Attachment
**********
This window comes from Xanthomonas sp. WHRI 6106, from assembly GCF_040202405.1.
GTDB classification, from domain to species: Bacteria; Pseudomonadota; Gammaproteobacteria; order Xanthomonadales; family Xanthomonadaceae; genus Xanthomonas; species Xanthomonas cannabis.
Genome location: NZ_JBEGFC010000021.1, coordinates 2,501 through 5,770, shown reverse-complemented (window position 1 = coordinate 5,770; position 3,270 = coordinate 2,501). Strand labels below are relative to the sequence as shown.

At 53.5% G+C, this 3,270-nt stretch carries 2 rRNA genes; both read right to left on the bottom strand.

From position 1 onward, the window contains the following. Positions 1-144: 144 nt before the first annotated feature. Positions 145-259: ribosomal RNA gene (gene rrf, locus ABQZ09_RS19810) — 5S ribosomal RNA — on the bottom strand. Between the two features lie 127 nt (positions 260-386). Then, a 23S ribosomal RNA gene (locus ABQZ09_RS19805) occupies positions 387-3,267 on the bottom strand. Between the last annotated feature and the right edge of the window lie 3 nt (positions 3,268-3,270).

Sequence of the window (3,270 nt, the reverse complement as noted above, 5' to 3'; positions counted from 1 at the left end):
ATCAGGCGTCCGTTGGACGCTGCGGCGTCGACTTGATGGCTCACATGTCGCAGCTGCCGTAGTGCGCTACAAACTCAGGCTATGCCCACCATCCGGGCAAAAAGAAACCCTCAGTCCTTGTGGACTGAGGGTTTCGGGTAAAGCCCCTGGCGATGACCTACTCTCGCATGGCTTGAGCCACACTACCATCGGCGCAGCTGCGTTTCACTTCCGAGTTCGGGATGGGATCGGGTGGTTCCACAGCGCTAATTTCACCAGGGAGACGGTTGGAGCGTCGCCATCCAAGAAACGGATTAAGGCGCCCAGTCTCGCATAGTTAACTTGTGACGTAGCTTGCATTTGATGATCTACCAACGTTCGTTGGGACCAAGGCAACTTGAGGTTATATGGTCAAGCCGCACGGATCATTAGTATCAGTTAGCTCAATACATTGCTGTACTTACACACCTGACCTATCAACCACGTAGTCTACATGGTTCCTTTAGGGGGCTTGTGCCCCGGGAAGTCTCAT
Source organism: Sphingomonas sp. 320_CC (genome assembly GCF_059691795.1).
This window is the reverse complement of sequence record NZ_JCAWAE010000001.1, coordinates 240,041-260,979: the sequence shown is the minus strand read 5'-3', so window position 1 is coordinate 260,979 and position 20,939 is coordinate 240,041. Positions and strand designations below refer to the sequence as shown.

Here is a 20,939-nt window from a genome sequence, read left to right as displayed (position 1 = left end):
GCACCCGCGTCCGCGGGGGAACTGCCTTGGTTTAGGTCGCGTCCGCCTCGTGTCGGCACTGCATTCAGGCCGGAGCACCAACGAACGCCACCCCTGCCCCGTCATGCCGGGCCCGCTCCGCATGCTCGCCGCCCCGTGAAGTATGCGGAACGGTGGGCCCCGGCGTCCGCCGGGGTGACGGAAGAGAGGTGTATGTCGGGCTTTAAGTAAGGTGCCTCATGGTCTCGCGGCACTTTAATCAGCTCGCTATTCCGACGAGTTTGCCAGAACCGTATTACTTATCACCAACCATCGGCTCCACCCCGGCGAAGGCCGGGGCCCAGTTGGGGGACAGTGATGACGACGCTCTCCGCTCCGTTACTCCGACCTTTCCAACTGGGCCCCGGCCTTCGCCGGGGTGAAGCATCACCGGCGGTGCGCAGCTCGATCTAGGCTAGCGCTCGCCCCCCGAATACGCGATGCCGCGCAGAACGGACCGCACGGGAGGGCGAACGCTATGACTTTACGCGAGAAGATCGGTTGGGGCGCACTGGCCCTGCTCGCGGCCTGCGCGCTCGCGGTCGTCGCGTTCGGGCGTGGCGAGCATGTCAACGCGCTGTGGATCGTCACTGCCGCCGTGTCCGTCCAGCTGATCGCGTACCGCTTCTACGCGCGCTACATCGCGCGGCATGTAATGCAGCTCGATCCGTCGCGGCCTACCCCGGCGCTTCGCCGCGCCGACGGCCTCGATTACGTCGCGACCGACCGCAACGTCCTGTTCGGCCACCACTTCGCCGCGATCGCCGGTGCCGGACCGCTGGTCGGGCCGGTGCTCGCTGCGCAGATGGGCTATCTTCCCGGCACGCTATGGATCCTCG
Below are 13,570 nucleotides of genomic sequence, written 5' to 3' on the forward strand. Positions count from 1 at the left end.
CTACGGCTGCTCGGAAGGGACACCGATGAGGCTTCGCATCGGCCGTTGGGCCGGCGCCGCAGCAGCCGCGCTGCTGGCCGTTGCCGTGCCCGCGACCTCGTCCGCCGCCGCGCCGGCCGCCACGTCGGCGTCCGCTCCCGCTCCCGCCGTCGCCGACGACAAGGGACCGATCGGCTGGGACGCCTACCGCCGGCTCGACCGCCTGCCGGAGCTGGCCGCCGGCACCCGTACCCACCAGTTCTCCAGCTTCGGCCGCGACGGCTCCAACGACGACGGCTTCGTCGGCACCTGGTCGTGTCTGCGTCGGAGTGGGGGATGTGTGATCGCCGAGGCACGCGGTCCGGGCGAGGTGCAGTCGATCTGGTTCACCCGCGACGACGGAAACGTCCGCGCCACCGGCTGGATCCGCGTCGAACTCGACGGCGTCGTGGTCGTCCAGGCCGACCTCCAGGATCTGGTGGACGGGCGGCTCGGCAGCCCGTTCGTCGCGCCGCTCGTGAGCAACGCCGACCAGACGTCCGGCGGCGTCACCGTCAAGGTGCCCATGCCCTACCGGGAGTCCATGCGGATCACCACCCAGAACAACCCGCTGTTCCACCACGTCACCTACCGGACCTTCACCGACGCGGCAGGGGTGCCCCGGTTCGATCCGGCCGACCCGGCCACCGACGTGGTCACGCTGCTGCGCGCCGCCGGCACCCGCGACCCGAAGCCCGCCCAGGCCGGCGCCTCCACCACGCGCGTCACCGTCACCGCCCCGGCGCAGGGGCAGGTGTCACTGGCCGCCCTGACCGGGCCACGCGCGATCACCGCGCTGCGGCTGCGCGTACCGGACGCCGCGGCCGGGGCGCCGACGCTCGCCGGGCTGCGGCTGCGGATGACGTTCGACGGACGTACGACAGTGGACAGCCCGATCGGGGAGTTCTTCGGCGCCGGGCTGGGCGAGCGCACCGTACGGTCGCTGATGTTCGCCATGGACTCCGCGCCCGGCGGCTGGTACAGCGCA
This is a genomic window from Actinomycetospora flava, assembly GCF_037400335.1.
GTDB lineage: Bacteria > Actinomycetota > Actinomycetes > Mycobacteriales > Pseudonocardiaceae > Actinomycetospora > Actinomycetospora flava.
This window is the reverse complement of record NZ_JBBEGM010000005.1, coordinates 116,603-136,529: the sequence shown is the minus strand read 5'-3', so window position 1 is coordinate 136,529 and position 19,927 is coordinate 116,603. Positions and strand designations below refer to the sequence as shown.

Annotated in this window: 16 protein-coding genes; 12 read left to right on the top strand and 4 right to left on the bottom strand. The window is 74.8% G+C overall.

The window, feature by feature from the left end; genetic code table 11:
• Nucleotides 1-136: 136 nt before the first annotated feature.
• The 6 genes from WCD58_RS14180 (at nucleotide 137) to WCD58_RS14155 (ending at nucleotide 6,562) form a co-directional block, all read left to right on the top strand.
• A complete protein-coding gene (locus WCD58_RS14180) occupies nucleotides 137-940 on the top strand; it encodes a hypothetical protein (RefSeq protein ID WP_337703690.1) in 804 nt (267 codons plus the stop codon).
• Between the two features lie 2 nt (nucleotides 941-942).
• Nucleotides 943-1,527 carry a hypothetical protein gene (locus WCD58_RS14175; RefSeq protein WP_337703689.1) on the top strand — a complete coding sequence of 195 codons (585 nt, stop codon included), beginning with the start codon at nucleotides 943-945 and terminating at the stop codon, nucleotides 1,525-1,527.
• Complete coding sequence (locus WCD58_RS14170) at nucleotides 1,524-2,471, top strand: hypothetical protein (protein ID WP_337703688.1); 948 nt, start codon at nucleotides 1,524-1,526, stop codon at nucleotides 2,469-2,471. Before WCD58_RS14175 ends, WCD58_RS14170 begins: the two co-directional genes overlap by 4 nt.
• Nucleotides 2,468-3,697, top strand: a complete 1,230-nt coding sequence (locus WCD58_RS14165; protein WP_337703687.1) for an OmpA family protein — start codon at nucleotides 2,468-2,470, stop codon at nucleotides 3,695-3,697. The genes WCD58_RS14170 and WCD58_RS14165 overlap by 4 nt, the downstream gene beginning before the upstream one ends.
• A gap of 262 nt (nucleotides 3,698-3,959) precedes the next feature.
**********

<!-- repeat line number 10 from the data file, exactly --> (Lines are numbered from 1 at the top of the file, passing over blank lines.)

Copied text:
Here is a 20,939-nt window from a genome sequence, read left to right as displayed (position 1 = left end):